The homepage of the Warburg Institute Library provides information on the collections of this impressive library that specialises mainly in the History of Art; Religion; Science; Philosophy; and Social and Political History. The library is particularly renowned for its holdings on the Renaissance and Humanism. With holdings of over 350,000 volumes, the Library, based in Central London, also has around 2,500 runs of periodicals. There is a complete microfiche edition of 4,800 pre-1800 volumes of the Cicognara collection in the Vatican Library. Another significant collection is the Holkham Hall Manuscripts, from the library of the Earls of Leicester, which contains classical, patristic and humanistic texts. The libraries of the Royal Numismatic Society and the British Numismatic Society are also housed at the Warburg. The website lists the subjects covered in the collections, links directly to the School of Advanced Study catalogue listings in that subject and displays the items held at the Warburg. Practical advice and information on using the library and access to collections are also provided.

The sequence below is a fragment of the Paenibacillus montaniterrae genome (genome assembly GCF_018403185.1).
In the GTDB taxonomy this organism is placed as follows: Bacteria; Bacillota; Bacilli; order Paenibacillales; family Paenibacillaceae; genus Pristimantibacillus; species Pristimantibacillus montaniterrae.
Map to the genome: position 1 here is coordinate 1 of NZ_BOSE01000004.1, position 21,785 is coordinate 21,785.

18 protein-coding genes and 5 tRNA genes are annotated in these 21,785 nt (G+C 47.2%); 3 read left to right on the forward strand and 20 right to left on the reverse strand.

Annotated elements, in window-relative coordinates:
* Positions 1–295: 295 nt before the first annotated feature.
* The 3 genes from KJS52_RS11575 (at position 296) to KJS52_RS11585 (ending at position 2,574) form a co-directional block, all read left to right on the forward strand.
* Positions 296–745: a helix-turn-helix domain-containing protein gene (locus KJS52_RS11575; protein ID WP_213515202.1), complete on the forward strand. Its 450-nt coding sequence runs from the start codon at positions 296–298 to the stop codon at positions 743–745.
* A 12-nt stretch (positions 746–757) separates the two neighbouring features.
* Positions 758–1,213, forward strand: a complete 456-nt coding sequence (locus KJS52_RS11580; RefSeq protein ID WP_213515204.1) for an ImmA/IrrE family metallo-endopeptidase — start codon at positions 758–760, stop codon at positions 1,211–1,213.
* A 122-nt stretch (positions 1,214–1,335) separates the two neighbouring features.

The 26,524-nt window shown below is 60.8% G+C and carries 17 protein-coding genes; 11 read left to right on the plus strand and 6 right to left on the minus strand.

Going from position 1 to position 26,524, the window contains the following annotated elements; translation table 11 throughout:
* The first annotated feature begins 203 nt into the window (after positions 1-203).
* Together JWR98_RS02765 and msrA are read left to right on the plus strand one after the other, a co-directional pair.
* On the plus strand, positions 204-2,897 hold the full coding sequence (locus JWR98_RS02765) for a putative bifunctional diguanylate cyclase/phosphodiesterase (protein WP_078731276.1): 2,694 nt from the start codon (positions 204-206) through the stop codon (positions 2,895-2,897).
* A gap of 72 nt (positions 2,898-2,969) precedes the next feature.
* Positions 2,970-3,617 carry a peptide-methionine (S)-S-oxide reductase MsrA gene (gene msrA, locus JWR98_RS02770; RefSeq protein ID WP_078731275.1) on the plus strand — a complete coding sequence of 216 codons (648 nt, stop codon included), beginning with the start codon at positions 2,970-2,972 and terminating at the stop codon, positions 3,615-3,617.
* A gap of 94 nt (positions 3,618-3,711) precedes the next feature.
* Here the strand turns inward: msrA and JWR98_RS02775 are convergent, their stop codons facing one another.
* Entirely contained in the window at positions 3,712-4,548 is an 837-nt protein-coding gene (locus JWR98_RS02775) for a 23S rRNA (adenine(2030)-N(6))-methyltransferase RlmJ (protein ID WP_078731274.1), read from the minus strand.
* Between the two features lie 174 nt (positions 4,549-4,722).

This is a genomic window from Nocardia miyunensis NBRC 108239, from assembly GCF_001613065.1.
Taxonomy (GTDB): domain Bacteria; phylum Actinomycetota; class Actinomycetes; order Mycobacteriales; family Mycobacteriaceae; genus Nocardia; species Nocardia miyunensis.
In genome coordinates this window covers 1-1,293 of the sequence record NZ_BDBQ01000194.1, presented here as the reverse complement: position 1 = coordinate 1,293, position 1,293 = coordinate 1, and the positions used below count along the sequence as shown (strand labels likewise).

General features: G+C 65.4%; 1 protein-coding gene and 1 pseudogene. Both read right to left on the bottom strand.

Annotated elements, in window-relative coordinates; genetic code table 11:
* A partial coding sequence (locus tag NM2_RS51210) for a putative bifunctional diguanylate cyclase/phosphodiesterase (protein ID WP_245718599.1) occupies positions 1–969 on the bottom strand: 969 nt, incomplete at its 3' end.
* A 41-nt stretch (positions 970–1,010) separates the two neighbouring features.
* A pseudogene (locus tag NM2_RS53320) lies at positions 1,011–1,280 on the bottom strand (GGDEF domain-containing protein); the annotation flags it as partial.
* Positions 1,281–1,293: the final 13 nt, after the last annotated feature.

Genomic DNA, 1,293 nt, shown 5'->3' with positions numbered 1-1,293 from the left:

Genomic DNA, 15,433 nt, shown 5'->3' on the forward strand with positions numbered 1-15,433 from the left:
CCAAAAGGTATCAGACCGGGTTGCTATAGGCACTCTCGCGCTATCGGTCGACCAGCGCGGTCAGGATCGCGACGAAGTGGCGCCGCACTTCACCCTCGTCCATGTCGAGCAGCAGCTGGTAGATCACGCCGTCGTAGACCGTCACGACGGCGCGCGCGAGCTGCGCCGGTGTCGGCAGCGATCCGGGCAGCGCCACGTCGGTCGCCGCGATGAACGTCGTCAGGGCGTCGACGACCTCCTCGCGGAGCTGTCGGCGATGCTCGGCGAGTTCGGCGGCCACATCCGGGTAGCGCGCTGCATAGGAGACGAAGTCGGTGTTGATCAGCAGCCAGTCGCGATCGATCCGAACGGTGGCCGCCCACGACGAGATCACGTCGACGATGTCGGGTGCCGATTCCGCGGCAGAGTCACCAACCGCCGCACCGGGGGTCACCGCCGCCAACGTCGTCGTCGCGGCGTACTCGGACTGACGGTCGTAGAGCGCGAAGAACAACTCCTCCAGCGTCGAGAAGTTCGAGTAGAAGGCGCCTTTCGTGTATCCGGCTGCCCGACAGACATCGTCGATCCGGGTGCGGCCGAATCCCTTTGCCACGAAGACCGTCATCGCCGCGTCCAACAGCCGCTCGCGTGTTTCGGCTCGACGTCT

The Wellcome Library for the History and Understanding of Medicine is one of the largest medical history libraries in the world. As the leading national resource in the history of medicine this website is accessed by international academics, historians, students and the general public. The site provides a comprehensive guide to the library's collection of books, journals, manuscripts, pictures, archives and films. Though somewhat confusing to navigate, packed as it is with information, the online catalogue itself is simple to use with searches made by keyword, author, title or subject. Although none of the holdings are available to download there is information on a photocopying and inter-library loan service. Online access to a collection of over 130,000 digitised images from the Wellcome Trust's Medical Photographic Library are available for searching. The site is regularly updated and includes recent news and details of developments on the website and in the Library itself.